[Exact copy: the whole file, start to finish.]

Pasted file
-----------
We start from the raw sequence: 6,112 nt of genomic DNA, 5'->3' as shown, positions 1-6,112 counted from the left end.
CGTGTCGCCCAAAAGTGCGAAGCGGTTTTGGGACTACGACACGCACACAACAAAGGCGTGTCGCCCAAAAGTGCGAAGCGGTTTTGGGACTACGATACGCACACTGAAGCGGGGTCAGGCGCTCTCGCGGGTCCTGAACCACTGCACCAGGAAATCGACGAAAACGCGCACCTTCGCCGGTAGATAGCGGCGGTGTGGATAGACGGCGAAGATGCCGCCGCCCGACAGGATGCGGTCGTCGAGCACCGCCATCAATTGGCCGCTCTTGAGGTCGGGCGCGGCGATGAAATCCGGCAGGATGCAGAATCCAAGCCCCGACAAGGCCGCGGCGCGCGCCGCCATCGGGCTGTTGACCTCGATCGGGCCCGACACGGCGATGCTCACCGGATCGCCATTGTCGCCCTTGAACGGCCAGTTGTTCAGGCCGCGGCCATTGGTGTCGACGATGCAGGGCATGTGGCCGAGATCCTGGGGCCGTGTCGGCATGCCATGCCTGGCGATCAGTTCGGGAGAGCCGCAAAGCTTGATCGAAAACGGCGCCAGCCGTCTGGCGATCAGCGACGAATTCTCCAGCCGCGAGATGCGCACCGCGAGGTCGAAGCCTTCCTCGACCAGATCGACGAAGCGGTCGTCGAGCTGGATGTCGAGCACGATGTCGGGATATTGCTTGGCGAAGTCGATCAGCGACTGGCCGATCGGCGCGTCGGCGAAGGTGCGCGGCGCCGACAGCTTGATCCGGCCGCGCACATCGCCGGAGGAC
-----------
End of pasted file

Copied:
We start from the raw sequence: 6,112 nt of genomic DNA, 5'->3' as shown, positions 1-6,112 counted from the left end.
CGTGTCGCCCAAAAGTGCGAAGCGGTTTTGGGACTACGACACGCACACAACAAAGGCGTGTCGCCCAAAAGTGCGAAGCGGTTTTGGGACTACGATACGCACACTGAAGCGGGGTCAGGCGCTCTCGCGGGTCCTGAACCACTGCACCAGGAAATCGACGAAAACGCGCACCTTCGCCGGTAGATAGCGGCGGTGTGGATAGACGGCGAAGATGCCGCCGCCCGACAGGATGCGGTCGTCGAGCACCGCCATCAATTGGCCGCTCTTGAGGTCGGGCGCGGCGATGAAATCCGGCAGGATGCAGAATCCAAGCCCCGACAAGGCCGCGGCGCGCGCCGCCATCGGGCTGTTGACCTCGATCGGGCCCGACACGGCGATGCTCACCGGATCGCCATTGTCGCCCTTGAACGGCCAGTTGTTCAGGCCGCGGCCATTGGTGTCGACGATGCAGGGCATGTGGCCGAGATCCTGGGGCCGTGTCGGCATGCCATGCCTGGCGATCAGTTCGGGAGAGCCGCAAAGCTTGATCGAAAACGGCGCCAGCCGTCTGGCGATCAGCGACGAATTCTCCAGCCGCGAGATGCGCACCGCGAGGTCGAAGCCTTCCTCGACCAGATCGACGAAGCGGTCGTCGAGCTGGATGTCGAGCACGATGTCGGGATATTGCTTGGCGAAGTCGATCAGCGACTGGCCGATCGGCGCGTCGGCGAAGGTGCGCGGCGCCGACAGCTTGATCCGGCCGCGCACATCGCCGGAGGAC